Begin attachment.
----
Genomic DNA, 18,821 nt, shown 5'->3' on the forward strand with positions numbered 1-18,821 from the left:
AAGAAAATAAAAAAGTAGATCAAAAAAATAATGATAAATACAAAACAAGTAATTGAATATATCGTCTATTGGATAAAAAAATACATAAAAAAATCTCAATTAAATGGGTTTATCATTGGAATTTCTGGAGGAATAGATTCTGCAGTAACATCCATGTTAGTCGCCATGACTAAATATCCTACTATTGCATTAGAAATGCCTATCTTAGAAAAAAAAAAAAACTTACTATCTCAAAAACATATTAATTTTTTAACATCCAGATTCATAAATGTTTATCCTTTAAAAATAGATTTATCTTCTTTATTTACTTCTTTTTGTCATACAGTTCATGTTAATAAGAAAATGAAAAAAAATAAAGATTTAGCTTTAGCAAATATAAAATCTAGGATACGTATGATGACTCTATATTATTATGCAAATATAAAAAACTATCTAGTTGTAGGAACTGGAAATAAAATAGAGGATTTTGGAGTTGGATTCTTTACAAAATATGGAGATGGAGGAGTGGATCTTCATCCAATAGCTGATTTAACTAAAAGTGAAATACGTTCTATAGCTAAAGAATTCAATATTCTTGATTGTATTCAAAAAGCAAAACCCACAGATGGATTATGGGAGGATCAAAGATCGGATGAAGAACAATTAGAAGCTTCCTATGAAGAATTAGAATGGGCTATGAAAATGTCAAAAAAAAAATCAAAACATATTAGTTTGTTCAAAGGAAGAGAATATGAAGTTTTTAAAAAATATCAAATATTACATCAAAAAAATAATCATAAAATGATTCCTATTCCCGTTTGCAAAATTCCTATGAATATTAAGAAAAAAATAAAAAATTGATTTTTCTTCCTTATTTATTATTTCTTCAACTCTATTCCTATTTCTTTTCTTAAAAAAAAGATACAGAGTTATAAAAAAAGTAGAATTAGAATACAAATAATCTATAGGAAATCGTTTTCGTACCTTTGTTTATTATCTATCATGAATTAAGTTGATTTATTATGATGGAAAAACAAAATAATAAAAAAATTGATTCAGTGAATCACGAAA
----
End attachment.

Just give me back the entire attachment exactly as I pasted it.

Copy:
Genomic DNA, 18,821 nt, shown 5'->3' on the forward strand with positions numbered 1-18,821 from the left:
AAGAAAATAAAAAAGTAGATCAAAAAAATAATGATAAATACAAAACAAGTAATTGAATATATCGTCTATTGGATAAAAAAATACATAAAAAAATCTCAATTAAATGGGTTTATCATTGGAATTTCTGGAGGAATAGATTCTGCAGTAACATCCATGTTAGTCGCCATGACTAAATATCCTACTATTGCATTAGAAATGCCTATCTTAGAAAAAAAAAAAAACTTACTATCTCAAAAACATATTAATTTTTTAACATCCAGATTCATAAATGTTTATCCTTTAAAAATAGATTTATCTTCTTTATTTACTTCTTTTTGTCATACAGTTCATGTTAATAAGAAAATGAAAAAAAATAAAGATTTAGCTTTAGCAAATATAAAATCTAGGATACGTATGATGACTCTATATTATTATGCAAATATAAAAAACTATCTAGTTGTAGGAACTGGAAATAAAATAGAGGATTTTGGAGTTGGATTCTTTACAAAATATGGAGATGGAGGAGTGGATCTTCATCCAATAGCTGATTTAACTAAAAGTGAAATACGTTCTATAGCTAAAGAATTCAATATTCTTGATTGTATTCAAAAAGCAAAACCCACAGATGGATTATGGGAGGATCAAAGATCGGATGAAGAACAATTAGAAGCTTCCTATGAAGAATTAGAATGGGCTATGAAAATGTCAAAAAAAAAATCAAAACATATTAGTTTGTTCAAAGGAAGAGAATATGAAGTTTTTAAAAAATATCAAATATTACATCAAAAAAATAATCATAAAATGATTCCTATTCCCGTTTGCAAAATTCCTATGAATATTAAGAAAAAAATAAAAAATTGATTTTTCTTCCTTATTTATTATTTCTTCAACTCTATTCCTATTTCTTTTCTTAAAAAAAAGATACAGAGTTATAAAAAAAGTAGAATTAGAATACAAATAATCTATAGGAAATCGTTTTCGTACCTTTGTTTATTATCTATCATGAATTAAGTTGATTTATTATGATGGAAAAACAAAATAATAAAAAAATTGATTCAGTGAATCACGAAA